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Family & Friends

Rape is a crime which deeply affects not only the survivor herself, but everyone close to him or her. Family members, intimate partners, close friends, and even work and school acquaintances may have a difficult time understanding and coping with what has occurred. This information is for you.

Facts About Rape

It is important to recognize that secondary survivors are subject to the same myths and misconceptions about rape as the general public. Society's messages about rape are very pervasive, and you may have unknowingly internalized some of the myths about rape. Rape myths focus more attention on the sexual component of the rape than on the criminal violence. Educating yourself with the facts about rape will help you avoid or change attitudes which can re-victimize your loved one. The following facts about rape address the most commonly held myths and misconceptions:

Rape is an act of violence consisting of power, control, and humiliation.

It is NOT making love. Rape is the complete violation of a person's body and ability to make a sexual choice. Rape is violence which is expressed in a sexual manner and must not be confused with consensual sexual activity.


 Most victims fear injury or even death during rape.

Many rapes involve threats of bodily harm to the victim or to his or her loved ones or intimidating verbal abuse. Victims may respond with differing degrees of resistance depending upon the situation. Some victims report having been terrified or in shock. Others believed that resistance was futile or would result in greater injury. It is important to remember that the fact that the victim survived the rape shows great strength and courage.

Victims do not provoke rape by their appearance and actions.

Rapists admit that they look for someone who is accessible and somehow vulnerable. It matters little to them how old the person is, how they are dressed, what they are doing, or what their lifestyle is like. What matters to the rapist is getting and maintaining control over the victim. Thinking that the victim was responsible for the rape will emotionally separate the two of you at a time when the need for emotional support is greatest.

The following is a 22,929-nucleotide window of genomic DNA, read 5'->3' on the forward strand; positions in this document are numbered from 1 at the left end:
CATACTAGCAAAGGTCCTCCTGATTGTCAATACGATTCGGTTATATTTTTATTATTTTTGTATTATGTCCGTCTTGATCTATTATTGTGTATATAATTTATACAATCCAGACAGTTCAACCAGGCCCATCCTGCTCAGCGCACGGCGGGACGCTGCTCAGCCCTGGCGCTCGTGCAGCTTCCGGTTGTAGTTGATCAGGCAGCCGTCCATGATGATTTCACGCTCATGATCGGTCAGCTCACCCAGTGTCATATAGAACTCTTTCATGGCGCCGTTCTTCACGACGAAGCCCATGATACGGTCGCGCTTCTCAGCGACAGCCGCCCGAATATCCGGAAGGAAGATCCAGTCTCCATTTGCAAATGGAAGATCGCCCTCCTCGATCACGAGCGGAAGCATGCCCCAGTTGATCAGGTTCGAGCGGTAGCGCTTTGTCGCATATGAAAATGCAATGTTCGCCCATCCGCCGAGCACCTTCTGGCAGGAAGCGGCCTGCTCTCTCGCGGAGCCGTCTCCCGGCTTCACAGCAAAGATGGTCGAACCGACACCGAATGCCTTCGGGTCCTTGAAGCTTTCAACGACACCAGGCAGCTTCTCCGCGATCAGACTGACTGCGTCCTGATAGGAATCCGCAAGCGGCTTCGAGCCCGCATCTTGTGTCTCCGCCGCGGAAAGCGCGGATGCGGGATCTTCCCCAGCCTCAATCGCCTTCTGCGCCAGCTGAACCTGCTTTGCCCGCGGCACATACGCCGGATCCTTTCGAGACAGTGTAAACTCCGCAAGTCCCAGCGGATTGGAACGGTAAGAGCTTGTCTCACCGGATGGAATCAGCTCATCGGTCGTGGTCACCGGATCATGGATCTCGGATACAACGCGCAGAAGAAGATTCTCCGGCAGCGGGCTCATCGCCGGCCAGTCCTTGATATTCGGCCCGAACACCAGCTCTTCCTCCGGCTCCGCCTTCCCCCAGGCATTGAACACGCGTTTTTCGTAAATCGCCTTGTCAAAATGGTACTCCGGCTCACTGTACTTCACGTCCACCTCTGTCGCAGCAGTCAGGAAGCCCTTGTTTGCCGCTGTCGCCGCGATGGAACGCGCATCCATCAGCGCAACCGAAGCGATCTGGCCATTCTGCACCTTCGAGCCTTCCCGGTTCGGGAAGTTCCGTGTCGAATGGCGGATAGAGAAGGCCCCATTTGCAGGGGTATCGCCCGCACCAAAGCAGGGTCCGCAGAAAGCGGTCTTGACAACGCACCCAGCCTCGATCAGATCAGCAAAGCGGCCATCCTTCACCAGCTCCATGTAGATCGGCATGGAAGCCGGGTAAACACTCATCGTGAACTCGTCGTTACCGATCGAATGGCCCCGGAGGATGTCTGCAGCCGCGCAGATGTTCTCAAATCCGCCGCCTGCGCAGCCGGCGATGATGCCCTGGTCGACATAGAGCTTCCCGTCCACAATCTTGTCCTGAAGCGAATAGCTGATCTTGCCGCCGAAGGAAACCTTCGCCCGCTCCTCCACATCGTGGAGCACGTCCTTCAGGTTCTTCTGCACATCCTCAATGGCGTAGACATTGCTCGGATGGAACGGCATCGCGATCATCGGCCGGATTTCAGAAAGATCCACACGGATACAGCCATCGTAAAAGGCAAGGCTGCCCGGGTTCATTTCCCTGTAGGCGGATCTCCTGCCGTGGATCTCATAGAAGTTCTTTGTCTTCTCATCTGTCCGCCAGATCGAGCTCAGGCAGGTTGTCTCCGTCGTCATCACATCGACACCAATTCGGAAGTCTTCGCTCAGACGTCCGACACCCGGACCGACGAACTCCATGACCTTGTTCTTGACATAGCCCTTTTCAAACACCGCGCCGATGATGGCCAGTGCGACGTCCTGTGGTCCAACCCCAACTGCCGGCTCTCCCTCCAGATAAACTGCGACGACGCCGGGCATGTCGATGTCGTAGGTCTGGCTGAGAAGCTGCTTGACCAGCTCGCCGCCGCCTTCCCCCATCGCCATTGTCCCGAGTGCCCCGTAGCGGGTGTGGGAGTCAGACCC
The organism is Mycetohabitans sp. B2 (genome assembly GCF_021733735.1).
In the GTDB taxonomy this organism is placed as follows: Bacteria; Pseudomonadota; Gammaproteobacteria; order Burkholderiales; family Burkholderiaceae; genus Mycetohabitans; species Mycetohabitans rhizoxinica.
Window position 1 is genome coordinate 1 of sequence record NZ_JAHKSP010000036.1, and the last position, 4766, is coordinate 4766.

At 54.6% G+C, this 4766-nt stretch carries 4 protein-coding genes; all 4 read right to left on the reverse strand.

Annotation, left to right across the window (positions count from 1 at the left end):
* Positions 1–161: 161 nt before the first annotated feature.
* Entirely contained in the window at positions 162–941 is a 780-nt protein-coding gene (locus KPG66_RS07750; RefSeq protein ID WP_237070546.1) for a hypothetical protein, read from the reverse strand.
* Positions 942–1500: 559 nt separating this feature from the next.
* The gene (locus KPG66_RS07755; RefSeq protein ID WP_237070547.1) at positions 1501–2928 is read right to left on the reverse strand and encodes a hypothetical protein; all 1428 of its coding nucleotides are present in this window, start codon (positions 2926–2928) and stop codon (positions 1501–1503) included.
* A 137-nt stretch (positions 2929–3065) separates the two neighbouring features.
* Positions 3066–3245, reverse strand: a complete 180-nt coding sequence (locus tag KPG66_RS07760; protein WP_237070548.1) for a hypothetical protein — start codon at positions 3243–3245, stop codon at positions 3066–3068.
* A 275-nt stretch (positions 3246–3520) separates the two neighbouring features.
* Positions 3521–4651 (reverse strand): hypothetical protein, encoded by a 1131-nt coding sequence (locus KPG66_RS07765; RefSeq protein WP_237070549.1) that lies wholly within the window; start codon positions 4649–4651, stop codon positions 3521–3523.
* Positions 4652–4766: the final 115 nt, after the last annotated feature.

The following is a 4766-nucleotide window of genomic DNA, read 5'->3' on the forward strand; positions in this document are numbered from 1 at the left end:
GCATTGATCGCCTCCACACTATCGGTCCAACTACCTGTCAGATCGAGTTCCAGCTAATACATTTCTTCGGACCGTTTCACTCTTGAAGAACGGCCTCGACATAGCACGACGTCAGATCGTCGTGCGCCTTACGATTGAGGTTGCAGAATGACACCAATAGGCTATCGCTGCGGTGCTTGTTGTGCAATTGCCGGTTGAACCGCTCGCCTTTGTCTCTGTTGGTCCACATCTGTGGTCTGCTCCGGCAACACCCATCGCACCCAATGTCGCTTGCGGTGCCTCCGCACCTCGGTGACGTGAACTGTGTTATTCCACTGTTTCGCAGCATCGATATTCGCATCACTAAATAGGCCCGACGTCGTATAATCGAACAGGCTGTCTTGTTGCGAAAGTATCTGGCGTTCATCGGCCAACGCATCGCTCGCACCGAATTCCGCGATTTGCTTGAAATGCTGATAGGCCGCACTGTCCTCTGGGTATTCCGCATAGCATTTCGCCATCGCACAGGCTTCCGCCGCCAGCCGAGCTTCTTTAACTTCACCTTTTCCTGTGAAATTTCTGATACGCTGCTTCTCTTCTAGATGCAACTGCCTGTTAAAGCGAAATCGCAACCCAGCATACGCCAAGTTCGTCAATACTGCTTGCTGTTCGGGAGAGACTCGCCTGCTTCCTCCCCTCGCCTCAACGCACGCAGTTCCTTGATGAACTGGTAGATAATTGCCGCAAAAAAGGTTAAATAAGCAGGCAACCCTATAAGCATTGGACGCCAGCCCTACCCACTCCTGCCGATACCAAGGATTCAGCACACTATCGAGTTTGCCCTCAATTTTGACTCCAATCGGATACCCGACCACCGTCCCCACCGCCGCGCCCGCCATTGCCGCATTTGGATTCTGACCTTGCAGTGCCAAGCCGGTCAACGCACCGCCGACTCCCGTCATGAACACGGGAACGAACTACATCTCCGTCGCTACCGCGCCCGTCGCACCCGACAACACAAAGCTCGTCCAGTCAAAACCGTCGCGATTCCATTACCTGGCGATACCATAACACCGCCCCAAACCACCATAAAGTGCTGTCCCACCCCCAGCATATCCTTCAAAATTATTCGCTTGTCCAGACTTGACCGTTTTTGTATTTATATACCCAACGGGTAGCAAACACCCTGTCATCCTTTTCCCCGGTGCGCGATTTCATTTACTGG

Most rapes are planned.

Rapists are typically repeat offenders and often become very skilled at isolating and assaulting their victims. The situation often turns violent before a person realizes they are in danger. You may at first question the victim's role in the rape, but it is important to remember that only the rapist is to blame. Rape is a deliberate and violent crime.

A rape victim is NOT responsible for his or her victimization.

No one asks to be humiliated and controlled and to have his or her rights taken away. No one wants to be degraded and terrorized on the most intimate level. Certainly no one asks to be threatened, verbally abused, or physically hurt. A myth about rape is that the victim could have somehow prevented the rape by doing something differently.


When you are close to someone who has been raped, you will undoubtedly experience a variety of emotions. You may have strong feelings about the survivor, the rapist, and yourself. At a time when you most want to help the survivor through his or her crisis, you may be dealing with a crisis of your own.

While your first priority may be to help the survivor, remember that you also need to take care of yourself.  Working through your own feelings and reactions will not only help you but will also help the survivor. Experience tells us that a survivor who receives emotional support from those they are closest to will heal from rape sooner.

For more information and resources, contact us at 800-818-1189

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